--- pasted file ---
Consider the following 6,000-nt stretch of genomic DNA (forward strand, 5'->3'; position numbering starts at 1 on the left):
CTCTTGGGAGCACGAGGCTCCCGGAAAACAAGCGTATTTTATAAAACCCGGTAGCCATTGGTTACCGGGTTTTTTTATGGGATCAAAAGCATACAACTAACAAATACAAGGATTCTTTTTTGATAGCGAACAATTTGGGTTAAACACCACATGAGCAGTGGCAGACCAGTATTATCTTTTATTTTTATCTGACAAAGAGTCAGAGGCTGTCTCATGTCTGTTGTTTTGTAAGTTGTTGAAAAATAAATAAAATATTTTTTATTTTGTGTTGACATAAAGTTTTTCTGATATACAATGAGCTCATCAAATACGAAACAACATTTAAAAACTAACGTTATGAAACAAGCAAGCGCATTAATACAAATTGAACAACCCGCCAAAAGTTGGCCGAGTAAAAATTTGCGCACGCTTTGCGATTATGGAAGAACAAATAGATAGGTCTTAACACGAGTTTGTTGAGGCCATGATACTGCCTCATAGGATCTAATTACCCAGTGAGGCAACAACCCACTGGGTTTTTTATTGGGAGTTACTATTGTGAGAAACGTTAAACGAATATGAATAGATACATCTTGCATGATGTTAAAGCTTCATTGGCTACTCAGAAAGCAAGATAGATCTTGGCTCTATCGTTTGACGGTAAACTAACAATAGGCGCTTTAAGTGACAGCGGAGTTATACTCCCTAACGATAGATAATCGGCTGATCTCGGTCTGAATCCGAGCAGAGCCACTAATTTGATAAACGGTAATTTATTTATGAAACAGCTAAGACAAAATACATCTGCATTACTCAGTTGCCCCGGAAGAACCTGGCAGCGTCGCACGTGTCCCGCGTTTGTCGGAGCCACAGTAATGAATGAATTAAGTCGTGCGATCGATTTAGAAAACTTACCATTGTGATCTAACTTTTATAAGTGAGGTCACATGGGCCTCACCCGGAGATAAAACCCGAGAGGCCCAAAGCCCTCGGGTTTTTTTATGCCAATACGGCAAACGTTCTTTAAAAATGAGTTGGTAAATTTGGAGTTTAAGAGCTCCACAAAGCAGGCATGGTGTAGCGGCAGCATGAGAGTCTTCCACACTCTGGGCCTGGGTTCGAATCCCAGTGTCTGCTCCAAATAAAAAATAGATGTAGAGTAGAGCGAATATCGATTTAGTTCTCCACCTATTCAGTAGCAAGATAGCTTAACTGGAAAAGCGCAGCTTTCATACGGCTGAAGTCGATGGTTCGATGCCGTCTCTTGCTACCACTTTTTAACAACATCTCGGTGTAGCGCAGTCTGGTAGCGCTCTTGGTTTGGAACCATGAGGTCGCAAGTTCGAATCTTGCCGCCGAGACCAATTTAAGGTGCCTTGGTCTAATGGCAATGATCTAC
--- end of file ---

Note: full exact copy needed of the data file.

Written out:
Consider the following 6,000-nt stretch of genomic DNA (forward strand, 5'->3'; position numbering starts at 1 on the left):
CTCTTGGGAGCACGAGGCTCCCGGAAAACAAGCGTATTTTATAAAACCCGGTAGCCATTGGTTACCGGGTTTTTTTATGGGATCAAAAGCATACAACTAACAAATACAAGGATTCTTTTTTGATAGCGAACAATTTGGGTTAAACACCACATGAGCAGTGGCAGACCAGTATTATCTTTTATTTTTATCTGACAAAGAGTCAGAGGCTGTCTCATGTCTGTTGTTTTGTAAGTTGTTGAAAAATAAATAAAATATTTTTTATTTTGTGTTGACATAAAGTTTTTCTGATATACAATGAGCTCATCAAATACGAAACAACATTTAAAAACTAACGTTATGAAACAAGCAAGCGCATTAATACAAATTGAACAACCCGCCAAAAGTTGGCCGAGTAAAAATTTGCGCACGCTTTGCGATTATGGAAGAACAAATAGATAGGTCTTAACACGAGTTTGTTGAGGCCATGATACTGCCTCATAGGATCTAATTACCCAGTGAGGCAACAACCCACTGGGTTTTTTATTGGGAGTTACTATTGTGAGAAACGTTAAACGAATATGAATAGATACATCTTGCATGATGTTAAAGCTTCATTGGCTACTCAGAAAGCAAGATAGATCTTGGCTCTATCGTTTGACGGTAAACTAACAATAGGCGCTTTAAGTGACAGCGGAGTTATACTCCCTAACGATAGATAATCGGCTGATCTCGGTCTGAATCCGAGCAGAGCCACTAATTTGATAAACGGTAATTTATTTATGAAACAGCTAAGACAAAATACATCTGCATTACTCAGTTGCCCCGGAAGAACCTGGCAGCGTCGCACGTGTCCCGCGTTTGTCGGAGCCACAGTAATGAATGAATTAAGTCGTGCGATCGATTTAGAAAACTTACCATTGTGATCTAACTTTTATAAGTGAGGTCACATGGGCCTCACCCGGAGATAAAACCCGAGAGGCCCAAAGCCCTCGGGTTTTTTTATGCCAATACGGCAAACGTTCTTTAAAAATGAGTTGGTAAATTTGGAGTTTAAGAGCTCCACAAAGCAGGCATGGTGTAGCGGCAGCATGAGAGTCTTCCACACTCTGGGCCTGGGTTCGAATCCCAGTGTCTGCTCCAAATAAAAAATAGATGTAGAGTAGAGCGAATATCGATTTAGTTCTCCACCTATTCAGTAGCAAGATAGCTTAACTGGAAAAGCGCAGCTTTCATACGGCTGAAGTCGATGGTTCGATGCCGTCTCTTGCTACCACTTTTTAACAACATCTCGGTGTAGCGCAGTCTGGTAGCGCTCTTGGTTTGGAACCATGAGGTCGCAAGTTCGAATCTTGCCGCCGAGACCAATTTAAGGTGCCTTGGTCTAATGGCAATGATCTAC